Grow Native Plants from Seed
for Your School Garden or a Fundraiser
Growing native plants from seed is easy and can teach students what plants need in order to grow from a seed into a plant and about the different pollinators that each plant supports.
Please contact us to order your free seed packages.
WINTER SOWING ALLOWS TO SOW
Sow your seeds in recycled containers in the classroom, attach the lids, keep them in a shaded area outside.
Once it gets warmer watch how the seeds germinate and grow into seedlings.
Winter sowing is a fun method that uses mini-greenhouses to speed up the growing process of the plants. The plants will be very abundant, healthy and ready to be transplanted in June.
You can find a very detailed video by Dolly Foster, a Master Gardener, on Wintersowing.
Collect strawberry plastic containers or any
Containers must have a matching lid made of clear (see-through) plastic. Both, the top and bottom need to be at least 3 inches deep. The containers of salad greens or strawberries are ideal.
Have an adult punch holes in the bottom of the container as well as the lid if not already present. These will serve as drainage and ventilation holes. Holes need to be big enough for water to drain out, and for snow and rain to come in.
You will also need regular potting soil, a pair of scissors, and packing tape.
Moisten potting soil ahead of time
Most of the time potting soil comes very dry and needs quite some time to absorb water. Therefore it is best to add a generous amount of water to the soil a day or two before the project and let the soil soak the water up evenly.
Mix it up so that all of the soil is moist. The soil should be wet enough to hold together when squeezed, but not dripping wet.
Fill containers with soil and sow seeds
Fill the container with soil. Tap the entire container onto the table to settle the soil and add more to get a nice thick layer of soil. This will allow for a healthy root system to grow.
Scatter seeds on top of the soil. Most small or thin native seeds need light to germinate, including milkweed. Therefore just press them onto the soil gently so that they have contact with the soil and stay moist. Only thick seeds need to get covered with a little bit of soil.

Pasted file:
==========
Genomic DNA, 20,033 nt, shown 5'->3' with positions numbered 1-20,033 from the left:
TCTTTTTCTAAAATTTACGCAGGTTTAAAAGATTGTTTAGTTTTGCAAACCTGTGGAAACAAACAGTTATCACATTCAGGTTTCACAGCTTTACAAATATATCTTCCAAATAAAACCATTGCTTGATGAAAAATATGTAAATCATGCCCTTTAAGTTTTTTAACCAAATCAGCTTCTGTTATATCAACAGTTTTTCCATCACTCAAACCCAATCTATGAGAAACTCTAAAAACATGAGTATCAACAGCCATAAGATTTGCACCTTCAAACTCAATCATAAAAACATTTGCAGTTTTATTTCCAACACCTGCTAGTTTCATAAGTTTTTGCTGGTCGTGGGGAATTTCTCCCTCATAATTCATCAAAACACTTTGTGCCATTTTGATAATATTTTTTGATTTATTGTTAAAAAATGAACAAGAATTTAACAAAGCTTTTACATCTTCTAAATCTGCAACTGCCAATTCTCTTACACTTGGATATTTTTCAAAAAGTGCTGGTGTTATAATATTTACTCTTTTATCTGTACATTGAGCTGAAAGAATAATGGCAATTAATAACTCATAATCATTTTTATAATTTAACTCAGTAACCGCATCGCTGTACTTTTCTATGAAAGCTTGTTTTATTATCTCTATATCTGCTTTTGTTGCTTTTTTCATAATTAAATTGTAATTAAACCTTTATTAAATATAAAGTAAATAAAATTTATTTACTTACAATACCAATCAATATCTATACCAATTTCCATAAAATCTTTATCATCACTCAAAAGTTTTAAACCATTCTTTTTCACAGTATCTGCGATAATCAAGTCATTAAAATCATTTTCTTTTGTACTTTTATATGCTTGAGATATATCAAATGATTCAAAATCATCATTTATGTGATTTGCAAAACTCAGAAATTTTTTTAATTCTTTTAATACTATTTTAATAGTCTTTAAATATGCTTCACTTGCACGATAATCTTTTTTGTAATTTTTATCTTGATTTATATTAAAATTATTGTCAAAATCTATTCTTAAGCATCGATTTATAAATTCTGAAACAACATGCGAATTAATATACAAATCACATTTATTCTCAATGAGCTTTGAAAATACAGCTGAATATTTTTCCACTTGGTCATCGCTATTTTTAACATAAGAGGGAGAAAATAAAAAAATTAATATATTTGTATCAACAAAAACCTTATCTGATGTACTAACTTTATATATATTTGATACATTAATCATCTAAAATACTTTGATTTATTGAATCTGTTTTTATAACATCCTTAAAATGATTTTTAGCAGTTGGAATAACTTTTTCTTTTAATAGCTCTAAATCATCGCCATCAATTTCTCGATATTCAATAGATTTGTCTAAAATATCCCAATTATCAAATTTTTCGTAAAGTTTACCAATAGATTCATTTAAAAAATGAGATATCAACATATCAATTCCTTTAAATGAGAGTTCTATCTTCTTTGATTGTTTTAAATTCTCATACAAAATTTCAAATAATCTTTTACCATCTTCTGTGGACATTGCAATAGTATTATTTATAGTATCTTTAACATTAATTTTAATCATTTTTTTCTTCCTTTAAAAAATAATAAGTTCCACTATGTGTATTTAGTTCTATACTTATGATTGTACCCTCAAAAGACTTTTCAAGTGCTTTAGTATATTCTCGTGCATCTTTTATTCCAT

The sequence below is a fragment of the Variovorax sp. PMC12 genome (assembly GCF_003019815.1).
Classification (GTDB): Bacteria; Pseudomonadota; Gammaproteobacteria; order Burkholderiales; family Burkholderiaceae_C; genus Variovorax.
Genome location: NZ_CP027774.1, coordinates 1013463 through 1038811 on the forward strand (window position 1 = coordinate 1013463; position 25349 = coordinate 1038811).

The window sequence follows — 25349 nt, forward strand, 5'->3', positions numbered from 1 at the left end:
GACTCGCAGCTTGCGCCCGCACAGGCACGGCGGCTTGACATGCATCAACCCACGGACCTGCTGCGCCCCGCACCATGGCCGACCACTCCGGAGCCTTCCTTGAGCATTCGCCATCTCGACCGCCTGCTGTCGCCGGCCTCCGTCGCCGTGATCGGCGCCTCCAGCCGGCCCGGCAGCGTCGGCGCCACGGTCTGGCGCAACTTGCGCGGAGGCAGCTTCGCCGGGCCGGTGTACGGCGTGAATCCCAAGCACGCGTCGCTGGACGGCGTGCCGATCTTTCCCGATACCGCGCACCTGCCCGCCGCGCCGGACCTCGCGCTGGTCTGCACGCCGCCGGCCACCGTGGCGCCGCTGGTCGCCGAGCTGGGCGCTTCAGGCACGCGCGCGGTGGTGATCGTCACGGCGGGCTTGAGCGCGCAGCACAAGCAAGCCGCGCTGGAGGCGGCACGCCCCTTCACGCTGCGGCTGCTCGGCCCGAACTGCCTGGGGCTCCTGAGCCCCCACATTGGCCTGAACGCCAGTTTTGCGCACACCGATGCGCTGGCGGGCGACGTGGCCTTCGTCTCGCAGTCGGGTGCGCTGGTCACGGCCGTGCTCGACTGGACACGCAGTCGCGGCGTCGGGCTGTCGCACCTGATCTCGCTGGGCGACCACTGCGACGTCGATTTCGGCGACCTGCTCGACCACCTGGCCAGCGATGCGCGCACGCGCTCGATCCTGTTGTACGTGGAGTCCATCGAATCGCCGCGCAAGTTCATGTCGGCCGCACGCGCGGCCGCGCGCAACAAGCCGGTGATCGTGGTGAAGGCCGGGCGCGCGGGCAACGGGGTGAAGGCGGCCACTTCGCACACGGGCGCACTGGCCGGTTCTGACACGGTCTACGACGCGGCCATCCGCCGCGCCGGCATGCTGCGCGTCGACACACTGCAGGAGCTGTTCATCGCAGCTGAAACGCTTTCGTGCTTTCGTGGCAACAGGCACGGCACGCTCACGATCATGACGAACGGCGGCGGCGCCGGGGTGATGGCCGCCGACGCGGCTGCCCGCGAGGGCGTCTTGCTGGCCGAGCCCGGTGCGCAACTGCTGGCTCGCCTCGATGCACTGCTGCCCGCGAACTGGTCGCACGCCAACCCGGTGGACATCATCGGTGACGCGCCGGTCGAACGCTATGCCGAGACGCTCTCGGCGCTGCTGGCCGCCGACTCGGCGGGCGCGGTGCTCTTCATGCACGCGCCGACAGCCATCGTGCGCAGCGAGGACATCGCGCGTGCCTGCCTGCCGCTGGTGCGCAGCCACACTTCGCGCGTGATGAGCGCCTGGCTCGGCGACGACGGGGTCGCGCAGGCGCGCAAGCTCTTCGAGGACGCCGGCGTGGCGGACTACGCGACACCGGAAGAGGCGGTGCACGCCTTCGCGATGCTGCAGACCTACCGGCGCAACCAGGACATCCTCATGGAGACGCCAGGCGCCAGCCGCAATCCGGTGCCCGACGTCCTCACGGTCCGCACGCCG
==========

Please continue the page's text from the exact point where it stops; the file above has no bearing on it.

After sowing add a little extra water so the top 2 cm of soil is nice and moist. Best by spritzing or using a gentle stream from a watering can. (You could also add a layer of snow.) By having the soil well-watered you will not have to worry about the plants until spring.
Using a sharpie or other water-proof marker, label the container with the date, class, and name of the plant. Even by using permanent markers, the writing can be washed away therefore it is best to put tape over the writing.
Seal the containers and place them outdoors
Seal the container firmly with strong packing tape or duct tape.
Place the container outside in a shaded location where rain and snow can fall on the containers.
Check on them occasionally to make sure they are upright.
Also, check that they are not drying out which is very unlikely because the water in the system is recycled constantly through condensation.
Watch them grow
Until you can remove the lids keep the containers in a mostly shaded spot or one that doesn't receive midday sun that the sun doesn't heat the little greenhouse up to extreme temperatures.
Starting in March keep an eye on it. If there is a warm day “out of the blue”, take the lid off and put it back before going home. Gradually you can but you don't need to take the lid off on any warm days.
Once a few centimeters of growth have started and nighttime temperatures are above freezing take the lid off so the seedlings get more light, better airflow, and don’t overheat.
Once the lid is off you need to watch that they stay moist, but not wet, and never dry out.
After a week of keeping the lid off, you can gradually put them in sunnier and sunnier locations.
Lots of seedlings!
In May and June, the seedlings will have outgrown their container and it is time to divide them.
Plant them into larger pots. See the up-potting process below. This could be a good time for interested students to take some of the bounty home for their own gardens.
Just before the end of the school year, the seedlings can be planted into the garden.